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How to Work With Static & Media Files in Django


September 26, 2023


In the world of web development using Django, you’ll often find yourself dealing with different types of files like CSS, JavaScript, images, and files uploaded by users, such as images, videos, and documents. Efficiently managing these files is essential for ensuring your website or application runs smoothly and offers a great user experience.

When it comes to static files like CSS and JavaScript, Django has built-in tools that help you organize and serve these files to users’ browsers. This ensures that your web pages are styled and interactive as intended. On the other hand, user-uploaded media like profile pictures or document attachments require special handling. Django enables you to store and retrieve these files securely while keeping your application responsive.

In this guide, we’ll start with the fundamentals of working with static files and user-uploaded media in Django.

We’ll cover the basic techniques to get you started on the right foot. But we won’t stop there – we’ll also delve into more advanced methods that can take your web application to the next level. So, whether you’re just starting out or looking to enhance your Django skills, this guide will equip you with the knowledge you need to handle files effectively and create a top-notch web experience for your users.

To read more about creating custom admin interface in Django, refer to our blog How to Create Custom Admin Interface in Django in 2023

Static Files in Django

Static files are those that don’t change for each request, such as CSS, JavaScript, and images. Django comes with a powerful built-in system for managing static files. Here’s how to get started:

Directory Structure

By default, Django expects static files to be stored in a directory named static within your app’s directory. Create this folder and organize your static files within app-specific subdirectories.

For example:

└── static/
    ├── your_app/
    │   ├── css/
    │   ├── js/
    │   └── images/
    └── ...

Settings Configurations

In your project’s settings (settings.py), ensure that the STATIC_URL and STATIC_ROOT settings are correctly configured:

# settings.py

STATIC_URL = '/static/'
STATIC_ROOT = os.path.join(BASE_DIR, 'staticfiles')

STATIC_URL: The URL prefix for serving static files during development.

STATIC_ROOT: The directory where collectstatic command will gather static files for production.

Serving Static Files

During development, Django’s built-in server will serve static files automatically. In production, you need to collect and serve static files using the collectstatic management command:

python manage.py collectstatic

Media Files in Django

Media files, including user-uploaded content like images and videos, require special handling to ensure proper storage and retrieval. Let’s dive into media handling in Django:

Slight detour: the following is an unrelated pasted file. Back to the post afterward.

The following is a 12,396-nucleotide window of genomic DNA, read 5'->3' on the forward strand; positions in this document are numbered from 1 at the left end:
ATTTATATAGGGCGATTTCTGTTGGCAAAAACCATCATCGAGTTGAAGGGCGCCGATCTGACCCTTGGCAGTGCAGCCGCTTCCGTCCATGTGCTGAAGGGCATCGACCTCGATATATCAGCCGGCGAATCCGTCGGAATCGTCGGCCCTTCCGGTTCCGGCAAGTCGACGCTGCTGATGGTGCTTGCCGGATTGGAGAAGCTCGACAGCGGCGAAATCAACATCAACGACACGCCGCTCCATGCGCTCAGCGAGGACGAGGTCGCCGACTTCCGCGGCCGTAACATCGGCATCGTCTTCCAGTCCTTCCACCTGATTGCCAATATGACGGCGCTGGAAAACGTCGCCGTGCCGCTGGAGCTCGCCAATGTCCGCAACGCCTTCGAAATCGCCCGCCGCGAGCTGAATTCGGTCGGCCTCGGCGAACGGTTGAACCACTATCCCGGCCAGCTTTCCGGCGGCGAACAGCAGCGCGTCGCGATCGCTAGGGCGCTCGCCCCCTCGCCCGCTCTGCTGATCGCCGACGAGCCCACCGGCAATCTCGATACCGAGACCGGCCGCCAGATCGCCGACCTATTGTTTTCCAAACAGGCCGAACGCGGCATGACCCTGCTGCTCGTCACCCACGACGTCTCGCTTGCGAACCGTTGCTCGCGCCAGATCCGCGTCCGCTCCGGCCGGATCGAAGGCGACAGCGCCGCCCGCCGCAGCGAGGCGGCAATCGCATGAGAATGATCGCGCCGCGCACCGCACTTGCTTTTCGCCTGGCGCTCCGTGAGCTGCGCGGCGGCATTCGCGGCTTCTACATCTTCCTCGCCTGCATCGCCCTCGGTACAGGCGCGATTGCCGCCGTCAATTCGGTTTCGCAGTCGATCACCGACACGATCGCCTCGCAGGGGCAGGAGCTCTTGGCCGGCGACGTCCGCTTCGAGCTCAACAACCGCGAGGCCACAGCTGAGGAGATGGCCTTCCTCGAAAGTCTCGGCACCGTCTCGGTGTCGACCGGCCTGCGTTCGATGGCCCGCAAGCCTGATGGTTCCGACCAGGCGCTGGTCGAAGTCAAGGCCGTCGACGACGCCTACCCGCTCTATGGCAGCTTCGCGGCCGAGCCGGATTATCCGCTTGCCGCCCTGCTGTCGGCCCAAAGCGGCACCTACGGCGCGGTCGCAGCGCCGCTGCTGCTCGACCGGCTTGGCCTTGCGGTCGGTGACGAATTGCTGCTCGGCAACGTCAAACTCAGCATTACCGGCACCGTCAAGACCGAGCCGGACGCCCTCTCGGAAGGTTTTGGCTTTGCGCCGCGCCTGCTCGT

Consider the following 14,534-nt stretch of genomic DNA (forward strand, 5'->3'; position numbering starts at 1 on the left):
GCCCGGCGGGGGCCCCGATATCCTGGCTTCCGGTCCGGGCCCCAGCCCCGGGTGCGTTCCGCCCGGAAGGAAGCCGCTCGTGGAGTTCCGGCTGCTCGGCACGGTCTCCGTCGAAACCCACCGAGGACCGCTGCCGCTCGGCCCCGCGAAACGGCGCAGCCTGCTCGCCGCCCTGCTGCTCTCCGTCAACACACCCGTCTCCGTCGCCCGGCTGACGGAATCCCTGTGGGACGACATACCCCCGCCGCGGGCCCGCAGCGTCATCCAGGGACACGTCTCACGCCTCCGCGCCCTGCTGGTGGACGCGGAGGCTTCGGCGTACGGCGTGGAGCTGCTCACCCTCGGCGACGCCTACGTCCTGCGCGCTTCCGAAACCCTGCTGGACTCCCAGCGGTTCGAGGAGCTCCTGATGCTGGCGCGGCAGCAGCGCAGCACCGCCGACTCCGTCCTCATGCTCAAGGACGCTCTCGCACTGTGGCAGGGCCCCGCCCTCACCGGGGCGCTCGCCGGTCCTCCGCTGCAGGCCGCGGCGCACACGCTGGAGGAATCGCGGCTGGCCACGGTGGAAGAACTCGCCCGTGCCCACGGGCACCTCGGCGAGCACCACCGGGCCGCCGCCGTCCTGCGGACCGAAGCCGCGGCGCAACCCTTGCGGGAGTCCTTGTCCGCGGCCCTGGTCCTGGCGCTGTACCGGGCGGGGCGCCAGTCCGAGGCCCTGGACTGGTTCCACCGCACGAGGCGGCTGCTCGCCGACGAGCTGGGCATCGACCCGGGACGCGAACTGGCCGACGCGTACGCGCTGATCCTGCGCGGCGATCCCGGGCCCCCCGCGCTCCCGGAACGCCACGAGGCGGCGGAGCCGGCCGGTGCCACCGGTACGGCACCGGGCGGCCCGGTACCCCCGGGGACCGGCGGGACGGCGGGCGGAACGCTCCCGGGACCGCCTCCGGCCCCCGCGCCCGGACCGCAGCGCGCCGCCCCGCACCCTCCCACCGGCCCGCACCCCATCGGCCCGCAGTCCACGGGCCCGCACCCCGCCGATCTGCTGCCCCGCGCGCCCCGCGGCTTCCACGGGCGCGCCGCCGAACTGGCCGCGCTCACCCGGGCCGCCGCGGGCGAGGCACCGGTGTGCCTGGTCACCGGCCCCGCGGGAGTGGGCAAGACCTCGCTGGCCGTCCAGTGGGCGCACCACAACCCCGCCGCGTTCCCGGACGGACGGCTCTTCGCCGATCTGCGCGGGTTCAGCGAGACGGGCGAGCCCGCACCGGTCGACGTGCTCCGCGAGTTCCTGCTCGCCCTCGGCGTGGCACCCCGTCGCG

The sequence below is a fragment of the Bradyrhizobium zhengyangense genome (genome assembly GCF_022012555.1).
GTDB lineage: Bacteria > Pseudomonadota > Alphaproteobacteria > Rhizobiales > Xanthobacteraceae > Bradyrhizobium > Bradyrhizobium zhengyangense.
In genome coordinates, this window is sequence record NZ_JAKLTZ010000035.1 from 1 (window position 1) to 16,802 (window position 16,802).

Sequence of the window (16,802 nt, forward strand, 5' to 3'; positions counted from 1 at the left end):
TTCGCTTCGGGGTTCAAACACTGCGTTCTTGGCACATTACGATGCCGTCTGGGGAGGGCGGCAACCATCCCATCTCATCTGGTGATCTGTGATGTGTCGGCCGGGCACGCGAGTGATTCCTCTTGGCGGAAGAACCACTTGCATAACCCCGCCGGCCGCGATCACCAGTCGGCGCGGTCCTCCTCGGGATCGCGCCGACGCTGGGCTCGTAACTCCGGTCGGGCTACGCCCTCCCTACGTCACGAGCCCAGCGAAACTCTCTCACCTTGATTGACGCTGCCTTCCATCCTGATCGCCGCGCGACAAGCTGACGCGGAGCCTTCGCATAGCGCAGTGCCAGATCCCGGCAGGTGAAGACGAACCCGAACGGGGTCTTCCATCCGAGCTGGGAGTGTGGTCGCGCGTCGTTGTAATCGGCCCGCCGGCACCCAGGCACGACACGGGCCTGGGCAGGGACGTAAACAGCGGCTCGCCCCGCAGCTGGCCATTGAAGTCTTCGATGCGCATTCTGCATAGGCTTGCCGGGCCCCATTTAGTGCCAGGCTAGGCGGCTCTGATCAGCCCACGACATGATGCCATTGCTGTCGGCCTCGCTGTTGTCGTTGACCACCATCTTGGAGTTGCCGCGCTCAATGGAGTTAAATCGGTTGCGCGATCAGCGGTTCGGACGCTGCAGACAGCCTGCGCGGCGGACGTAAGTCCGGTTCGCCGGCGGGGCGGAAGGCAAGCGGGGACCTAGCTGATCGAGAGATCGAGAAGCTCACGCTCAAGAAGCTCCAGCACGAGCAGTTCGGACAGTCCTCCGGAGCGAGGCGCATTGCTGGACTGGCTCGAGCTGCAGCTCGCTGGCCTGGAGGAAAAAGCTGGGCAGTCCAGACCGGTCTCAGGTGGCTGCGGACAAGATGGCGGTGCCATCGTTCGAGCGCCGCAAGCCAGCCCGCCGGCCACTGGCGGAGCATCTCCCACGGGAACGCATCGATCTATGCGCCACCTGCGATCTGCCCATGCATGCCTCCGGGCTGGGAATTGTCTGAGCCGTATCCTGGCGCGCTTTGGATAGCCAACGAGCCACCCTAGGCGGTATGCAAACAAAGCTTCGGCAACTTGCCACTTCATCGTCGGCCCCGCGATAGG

Directory Structure

Create a directory to store user-uploaded media files. In your project’s settings, configure the MEDIA_URL and MEDIA_ROOT settings:

# settings.py

MEDIA_URL = '/media/'
MEDIA_ROOT = os.path.join(BASE_DIR, 'media')

Model Configuration

To handle media files, modify your models to include fields that can store file paths. For example, to allow users to upload profile pictures:

from django.db import models

class UserProfile(models.Model):
    user = models.OneToOneField(User, on_delete=models.CASCADE)
    profile_picture = models.ImageField(upload_to='profile_pics/')


A field to store images. The upload_to parameter defines the subdirectory within MEDIA_ROOT where files will be stored.

Form configuration

Create a form to handle user uploads:

from django import forms

class UserProfileForm(forms.ModelForm):
    class Meta:
        model = UserProfile
        fields = ['profile_picture']

View and Template

In your view, process the form and save the uploaded file:

def upload_profile_picture(request):
    if request.method == 'POST':
        form = UserProfileForm(request.POST, request.FILES)
        if form.is_valid():
            # Redirect or render success page
        form = UserProfileForm()
    return render(request, 'upload_profile.html', {'form': form})

In your template (upload_profile.html), include the form and handle file uploads:

<form method="post" enctype="multipart/form-data">
    {% csrf_token %}
    {{ form.as_p }}
    <button type="submit">Upload</button>

To read more about to build a custom user model in Django, refer to our blog How to Build a Custom User Model in Django


In conclusion, mastering the handling of static files and media in Django opens up a world of possibilities for creating dynamic and engaging web applications. By following the steps outlined and grasping the core concepts, you’ve gained the ability to efficiently manage both the visual components of your site and user-uploaded content.

As you delve further into the realm of Django development, consider venturing into advanced optimizations like utilizing Content Delivery Networks (CDNs) to expedite the loading of static resources globally. Embracing third-party media storage solutions will also enhance the performance and scalability of your application, ensuring a seamless experience for users as your platform gains traction.

Horilla Editorial Team Author

Horilla Editorial Team is a group of experienced writers and editors who are passionate about HR software. We have a deep understanding of the HR landscape and are committed to providing our readers with the most up-to-date and informative content. We have written extensively on a variety of HR software topics, including applicant tracking systems, performance management software, and payroll software etc. We are always looking for new ways to share our knowledge with the HR community. If you have a question about HR software, please don't hesitate to contact us.